- SEQUOIA ROUTE (HIKE): 4 km (2.5 mi) meanders through the marge sequoias of Hallerbos Forest. Route indicated by blue signposts
- PLATEAU WALK: 4 km (2.5 mi) suitable for visitors with limited mobility wishing to see bluebells in Halle Forest. White/Black signposts indicate this hike.
How to get to Hallerbos Belgium
Visit Hallerbos Forest by public transportation (recommended)
By far the easiest way to get to the Belgium Hallerbos Forest is by taking the (free) shuttle from Halle train station. Read up on how to get to Hallerbos by public transportation.
Take the car
The quickest way to get from Brussels to Hallerbos is by car. However bear in mind parking is very limited, so make sure to come early. We parked on P1 (input Hogebermweg into the GPS), if that is full look into P11 (tap Houtveld in the GPS)
Explore by bicycle
OWN BIKE: Plenty of friends who live in Brussels undertake the yearly pilgrimage to the Belgium bluebell forest from Brussels by bike. Depending on where you live in Brussels it should take no more than 35 min to 1 hour to get to Hallerbos from Brussels.
RENT A BIKE: Opposite the main entrance of the train station in Halle you can rent bikes by the hour (weekdays 11.00 am – 07.00 pm); weekends and holidays the rental is free while supplies last (09.00 am – 05.00 pm). The ride is about 5km from Halle train station to Halle Forest.
Opening hours and entrance fee to Hallerbos Forest near Brussels
Good news, Hallerbos is public property and as such it is absolutely free to visit. There are no gates surrounding the woodland, therefore you can come and go 24/7.
Can I pick the Hallerbos bluebells
The answer is absolutely no! The Belgian bluebell is a very fragile flower and will die immediately upon being picked. The occurrence of wild bluebells in the forest, especially on this scale, is very rare. In order to preserve the bluebells, visitors exploring Hallerbos Belgium are requested not to touch, poke, pick or step on the flowers.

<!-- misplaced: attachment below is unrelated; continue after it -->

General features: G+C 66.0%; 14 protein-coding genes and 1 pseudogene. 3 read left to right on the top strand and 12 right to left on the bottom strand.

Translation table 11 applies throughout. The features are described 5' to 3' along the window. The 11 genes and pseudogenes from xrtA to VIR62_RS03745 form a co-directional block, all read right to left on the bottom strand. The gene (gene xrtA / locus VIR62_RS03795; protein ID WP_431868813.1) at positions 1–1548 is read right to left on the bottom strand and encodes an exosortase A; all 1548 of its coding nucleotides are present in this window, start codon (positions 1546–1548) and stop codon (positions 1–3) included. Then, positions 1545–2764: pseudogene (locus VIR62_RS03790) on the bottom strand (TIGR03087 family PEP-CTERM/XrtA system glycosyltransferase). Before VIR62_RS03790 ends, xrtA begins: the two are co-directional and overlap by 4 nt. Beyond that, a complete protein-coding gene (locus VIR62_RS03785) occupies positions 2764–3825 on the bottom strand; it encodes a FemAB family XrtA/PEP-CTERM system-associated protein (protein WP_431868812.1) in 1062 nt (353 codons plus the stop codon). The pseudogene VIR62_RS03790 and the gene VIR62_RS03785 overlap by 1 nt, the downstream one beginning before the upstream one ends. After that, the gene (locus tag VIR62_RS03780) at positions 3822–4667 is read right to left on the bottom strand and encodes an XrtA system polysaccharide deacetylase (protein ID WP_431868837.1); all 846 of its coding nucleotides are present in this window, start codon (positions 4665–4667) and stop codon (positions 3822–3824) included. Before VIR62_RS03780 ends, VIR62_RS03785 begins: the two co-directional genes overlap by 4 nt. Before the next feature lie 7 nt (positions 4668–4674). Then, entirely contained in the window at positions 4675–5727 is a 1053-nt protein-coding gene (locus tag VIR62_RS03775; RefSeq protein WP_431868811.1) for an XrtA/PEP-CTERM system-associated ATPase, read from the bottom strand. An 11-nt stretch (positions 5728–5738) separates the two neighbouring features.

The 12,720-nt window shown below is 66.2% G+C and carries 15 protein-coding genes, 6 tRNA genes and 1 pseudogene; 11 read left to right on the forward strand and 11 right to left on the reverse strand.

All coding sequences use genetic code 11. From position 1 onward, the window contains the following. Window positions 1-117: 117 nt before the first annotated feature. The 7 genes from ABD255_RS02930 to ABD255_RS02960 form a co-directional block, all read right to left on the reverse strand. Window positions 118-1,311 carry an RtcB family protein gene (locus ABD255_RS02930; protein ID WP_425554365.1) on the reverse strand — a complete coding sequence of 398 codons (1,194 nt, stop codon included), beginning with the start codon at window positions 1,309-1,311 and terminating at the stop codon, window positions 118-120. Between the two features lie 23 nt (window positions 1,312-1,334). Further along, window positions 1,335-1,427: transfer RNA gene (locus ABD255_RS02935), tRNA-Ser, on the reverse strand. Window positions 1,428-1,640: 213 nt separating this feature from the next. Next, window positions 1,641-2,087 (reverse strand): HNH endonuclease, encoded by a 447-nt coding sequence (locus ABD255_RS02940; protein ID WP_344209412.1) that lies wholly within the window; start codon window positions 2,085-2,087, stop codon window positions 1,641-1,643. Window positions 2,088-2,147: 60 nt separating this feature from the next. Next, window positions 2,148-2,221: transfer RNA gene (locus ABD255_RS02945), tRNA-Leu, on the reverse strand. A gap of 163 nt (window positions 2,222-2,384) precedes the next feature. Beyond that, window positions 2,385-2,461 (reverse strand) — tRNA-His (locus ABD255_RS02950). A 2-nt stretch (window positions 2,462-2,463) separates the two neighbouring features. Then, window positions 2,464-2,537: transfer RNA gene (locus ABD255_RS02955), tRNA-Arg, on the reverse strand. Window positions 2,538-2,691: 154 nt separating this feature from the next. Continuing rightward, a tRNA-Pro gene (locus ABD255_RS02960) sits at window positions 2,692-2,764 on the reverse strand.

The bluebell route is entirely cordoned off, for this very reason. To stop over-eager hikers, photographers, and animals from causing damage. Dogs are to be kept on a leash at all times while walking in the forest.
Practical tips for visiting Hallerbos Forest Belgium
If you are planning a visit to the beautiful blue forest, Halle Belgium, these practical tips might be worth reading before you head out.
- TOILETS: During the Bluebell festival, various dixie toilets (portable toilets) are sparingly placed on P1 and in the middle of the forest (indicated on the above map). There is no toilet paper, so make sure to bring your own.
- RUBBISH BINS: There are very few bins inside the Halle Forest. Therefore if you do bring snacks, make sure to carry a small bag with you to hold on to your rubbish until you can discard it.
- WHAT TO WEAR: The hike around the forest is not hard and does not require specific hiking boots. At least not if the weather is good. If you are visiting Hallerbos after multiple days of rain, it can be very muddy, in which case sturdy walking shoes will make life a lot easier.
- FOOD & DRINK: There are no food or drink facilities inside the Hallerbos forest itself. But on a sunny day the chances are high you will find an ice cream truck near P1. The vendor sells a limited amount of (non-alcoholic) beverages and ice cream flavors. Payment in cash only. €2.5/scoop.
- FUN APPS TO DOWNLOAD: There is more fauna and flora to see than only the bluebells in Hallerbos. We used Plant Net app (only for Android) to identify the various flowers.
- AVOID THE FIRST WEEKEND: The “blue forest” is very beloved amongst us Belgians. If the weather is good, hordes of visitors descend upon the forest, especially on the first weekend. In practice, this means the forest feels slightly like Disneyland, and finding parking is virtually impossible. If you can try exploring during the week, or try and go one of the last weeks.